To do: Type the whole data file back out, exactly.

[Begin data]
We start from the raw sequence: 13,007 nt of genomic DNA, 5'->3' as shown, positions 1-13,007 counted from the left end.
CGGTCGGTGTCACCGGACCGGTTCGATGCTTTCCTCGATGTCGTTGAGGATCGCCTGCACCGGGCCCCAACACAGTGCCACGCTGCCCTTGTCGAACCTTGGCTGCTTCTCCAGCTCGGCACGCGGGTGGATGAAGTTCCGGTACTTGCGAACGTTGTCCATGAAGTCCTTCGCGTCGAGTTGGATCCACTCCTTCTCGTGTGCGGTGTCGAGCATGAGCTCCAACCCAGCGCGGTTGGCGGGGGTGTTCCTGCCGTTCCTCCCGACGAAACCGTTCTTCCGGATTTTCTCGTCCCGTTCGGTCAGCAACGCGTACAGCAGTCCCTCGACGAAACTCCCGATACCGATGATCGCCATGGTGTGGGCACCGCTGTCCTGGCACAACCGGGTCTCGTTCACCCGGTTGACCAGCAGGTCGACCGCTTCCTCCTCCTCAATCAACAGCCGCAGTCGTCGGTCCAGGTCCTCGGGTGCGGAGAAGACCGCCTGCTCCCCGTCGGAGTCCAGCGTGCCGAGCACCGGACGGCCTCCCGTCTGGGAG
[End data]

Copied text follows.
We start from the raw sequence: 13,007 nt of genomic DNA, 5'->3' as shown, positions 1-13,007 counted from the left end.
CGGTCGGTGTCACCGGACCGGTTCGATGCTTTCCTCGATGTCGTTGAGGATCGCCTGCACCGGGCCCCAACACAGTGCCACGCTGCCCTTGTCGAACCTTGGCTGCTTCTCCAGCTCGGCACGCGGGTGGATGAAGTTCCGGTACTTGCGAACGTTGTCCATGAAGTCCTTCGCGTCGAGTTGGATCCACTCCTTCTCGTGTGCGGTGTCGAGCATGAGCTCCAACCCAGCGCGGTTGGCGGGGGTGTTCCTGCCGTTCCTCCCGACGAAACCGTTCTTCCGGATTTTCTCGTCCCGTTCGGTCAGCAACGCGTACAGCAGTCCCTCGACGAAACTCCCGATACCGATGATCGCCATGGTGTGGGCACCGCTGTCCTGGCACAACCGGGTCTCGTTCACCCGGTTGACCAGCAGGTCGACCGCTTCCTCCTCCTCAATCAACAGCCGCAGTCGTCGGTCCAGGTCCTCGGGTGCGGAGAAGACCGCCTGCTCCCCGTCGGAGTCCAGCGTGCCGAGCACCGGACGGCCTCCCGTCTGGGAG